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    But wouldn't we expect the response to be transient in that as b cells build up again and start the production of antibodies then the effects would go if it were triggered by antibodies.
     
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  7. A.B.

    A.B. Senior Member

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    The theory is that wiping them out completely leads to remission, wiping them out partially leads to a transient improvement.
     
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  8. A.B.

    A.B. Senior Member

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    By the way I have no interest in defending Kogelnik, I just thought the parts aboutthe evidence to date was biased (there are some other parts which were probably also biased but I don't want to investigate further at the moment). A critique of Kogelnik would be more credible if the rest was unbiased.
     
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  9. snowathlete

    snowathlete having a NICE day for once

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    Interesting, but it's mainly speculation.
    Some ppl who may have MECFS may have been given Rituximab in the U.S. under an unknown protocol that wasn't part of a formal trial and some of them may have got worse as a result but we don't know.

    On the other hand, the formal trials we do know about and can base science on are very promising. Also failed to mention there is a UK trial starting and rumours of the NIH funding a U.S. trial.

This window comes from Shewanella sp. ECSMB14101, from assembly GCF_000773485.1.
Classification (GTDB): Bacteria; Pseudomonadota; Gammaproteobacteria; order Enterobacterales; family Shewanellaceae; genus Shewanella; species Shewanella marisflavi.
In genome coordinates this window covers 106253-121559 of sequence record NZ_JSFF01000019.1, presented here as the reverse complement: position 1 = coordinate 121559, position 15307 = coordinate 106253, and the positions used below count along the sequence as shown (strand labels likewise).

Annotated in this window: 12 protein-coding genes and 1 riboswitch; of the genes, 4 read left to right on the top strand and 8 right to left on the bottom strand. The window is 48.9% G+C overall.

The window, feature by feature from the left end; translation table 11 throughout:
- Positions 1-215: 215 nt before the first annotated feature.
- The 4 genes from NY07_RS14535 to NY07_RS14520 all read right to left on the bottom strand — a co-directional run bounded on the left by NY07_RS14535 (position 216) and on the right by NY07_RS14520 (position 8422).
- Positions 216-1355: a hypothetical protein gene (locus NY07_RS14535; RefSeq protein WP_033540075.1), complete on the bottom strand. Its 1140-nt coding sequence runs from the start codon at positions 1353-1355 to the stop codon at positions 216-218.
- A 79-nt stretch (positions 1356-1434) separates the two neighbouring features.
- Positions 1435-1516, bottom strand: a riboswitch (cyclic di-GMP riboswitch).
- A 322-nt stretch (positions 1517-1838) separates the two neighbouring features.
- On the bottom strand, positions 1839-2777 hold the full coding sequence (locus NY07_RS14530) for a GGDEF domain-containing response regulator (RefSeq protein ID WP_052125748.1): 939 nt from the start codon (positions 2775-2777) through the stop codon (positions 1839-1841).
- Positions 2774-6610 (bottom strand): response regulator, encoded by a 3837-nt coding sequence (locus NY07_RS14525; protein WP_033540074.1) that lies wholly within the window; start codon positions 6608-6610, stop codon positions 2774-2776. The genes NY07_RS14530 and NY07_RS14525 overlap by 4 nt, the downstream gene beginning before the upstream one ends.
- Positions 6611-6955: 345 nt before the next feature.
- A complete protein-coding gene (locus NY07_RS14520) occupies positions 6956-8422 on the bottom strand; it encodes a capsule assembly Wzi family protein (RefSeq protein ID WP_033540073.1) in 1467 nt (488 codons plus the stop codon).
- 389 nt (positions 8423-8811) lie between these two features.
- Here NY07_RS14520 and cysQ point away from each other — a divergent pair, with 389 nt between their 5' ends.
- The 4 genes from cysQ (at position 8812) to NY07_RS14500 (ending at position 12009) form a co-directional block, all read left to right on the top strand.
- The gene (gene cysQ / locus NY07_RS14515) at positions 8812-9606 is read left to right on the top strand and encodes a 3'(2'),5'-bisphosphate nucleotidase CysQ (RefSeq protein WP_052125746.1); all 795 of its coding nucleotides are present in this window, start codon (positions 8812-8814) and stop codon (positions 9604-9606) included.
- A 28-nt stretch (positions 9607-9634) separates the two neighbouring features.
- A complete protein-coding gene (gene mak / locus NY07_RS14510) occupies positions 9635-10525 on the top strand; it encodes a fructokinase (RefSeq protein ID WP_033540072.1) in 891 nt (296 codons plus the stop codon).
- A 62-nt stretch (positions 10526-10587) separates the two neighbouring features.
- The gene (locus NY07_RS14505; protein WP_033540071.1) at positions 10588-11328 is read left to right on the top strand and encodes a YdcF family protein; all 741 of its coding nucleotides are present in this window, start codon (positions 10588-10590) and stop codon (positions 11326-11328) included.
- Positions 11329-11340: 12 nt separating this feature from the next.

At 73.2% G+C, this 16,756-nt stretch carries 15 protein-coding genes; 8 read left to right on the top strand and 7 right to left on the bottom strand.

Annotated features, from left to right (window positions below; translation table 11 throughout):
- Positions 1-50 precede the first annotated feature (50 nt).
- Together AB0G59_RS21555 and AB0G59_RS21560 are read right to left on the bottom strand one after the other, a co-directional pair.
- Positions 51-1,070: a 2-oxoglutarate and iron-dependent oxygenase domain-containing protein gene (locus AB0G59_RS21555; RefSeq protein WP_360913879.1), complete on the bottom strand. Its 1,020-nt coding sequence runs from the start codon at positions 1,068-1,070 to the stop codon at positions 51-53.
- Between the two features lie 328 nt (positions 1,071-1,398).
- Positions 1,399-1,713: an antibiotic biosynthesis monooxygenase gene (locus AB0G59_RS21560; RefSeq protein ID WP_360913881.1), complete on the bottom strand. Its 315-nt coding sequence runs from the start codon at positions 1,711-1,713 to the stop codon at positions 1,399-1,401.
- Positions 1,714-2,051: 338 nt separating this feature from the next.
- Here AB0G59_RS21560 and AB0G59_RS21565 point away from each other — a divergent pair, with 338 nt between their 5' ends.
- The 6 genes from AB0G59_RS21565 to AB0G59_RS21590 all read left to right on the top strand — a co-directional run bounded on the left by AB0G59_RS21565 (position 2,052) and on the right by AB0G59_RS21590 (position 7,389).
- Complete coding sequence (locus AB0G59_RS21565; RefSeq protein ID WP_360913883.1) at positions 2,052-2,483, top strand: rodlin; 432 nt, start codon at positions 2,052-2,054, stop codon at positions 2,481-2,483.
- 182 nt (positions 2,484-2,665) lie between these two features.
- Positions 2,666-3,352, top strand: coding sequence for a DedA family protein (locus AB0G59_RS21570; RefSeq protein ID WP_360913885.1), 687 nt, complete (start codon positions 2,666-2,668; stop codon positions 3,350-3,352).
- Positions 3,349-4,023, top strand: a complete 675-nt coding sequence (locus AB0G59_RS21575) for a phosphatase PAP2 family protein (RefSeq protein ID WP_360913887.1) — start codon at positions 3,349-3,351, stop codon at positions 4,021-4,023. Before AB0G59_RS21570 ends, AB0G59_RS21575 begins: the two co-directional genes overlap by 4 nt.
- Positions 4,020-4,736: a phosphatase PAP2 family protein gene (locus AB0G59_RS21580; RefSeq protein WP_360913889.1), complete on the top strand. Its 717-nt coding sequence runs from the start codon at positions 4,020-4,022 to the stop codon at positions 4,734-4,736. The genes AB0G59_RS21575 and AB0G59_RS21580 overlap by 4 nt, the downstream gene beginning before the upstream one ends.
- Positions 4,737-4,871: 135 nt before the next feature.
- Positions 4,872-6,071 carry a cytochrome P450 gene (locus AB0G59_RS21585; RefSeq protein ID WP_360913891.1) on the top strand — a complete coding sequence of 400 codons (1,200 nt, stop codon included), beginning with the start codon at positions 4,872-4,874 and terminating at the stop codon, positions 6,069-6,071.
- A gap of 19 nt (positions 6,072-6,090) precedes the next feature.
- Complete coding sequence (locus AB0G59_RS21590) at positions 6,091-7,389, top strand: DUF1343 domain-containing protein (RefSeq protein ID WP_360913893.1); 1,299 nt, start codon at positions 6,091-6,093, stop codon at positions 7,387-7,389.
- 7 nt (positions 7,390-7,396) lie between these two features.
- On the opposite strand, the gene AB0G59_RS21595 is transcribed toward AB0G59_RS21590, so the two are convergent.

I also think the stuff about adverse effects was not as balanced as it should have been because fatalities from Ritux, although they can occur, are rare and there is no evidence to show its any higher in MECFS than anything else.

    Pleased to see coverage of MECFS. Why you wouldn't cover the currently bigger story about the dodgy PACE trial though I really don't know.
     
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  10. Marky90

    Marky90 Science breeds knowledge, opinion breeds ignorance

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    What a balanced article - not.

    First off - exercise intolerance is not incompatible with an autoimmune theory.
    Also, if Whitney Dafoe had PML he would have been dead by now.
    Furthermore: There is a big study on PML incidence in RA, the conlusion was that 1 in 25000 got it approx. And they were on other chemo to if i remember correctly.
    And why is it not mentioned that infections due to rtx can be treated?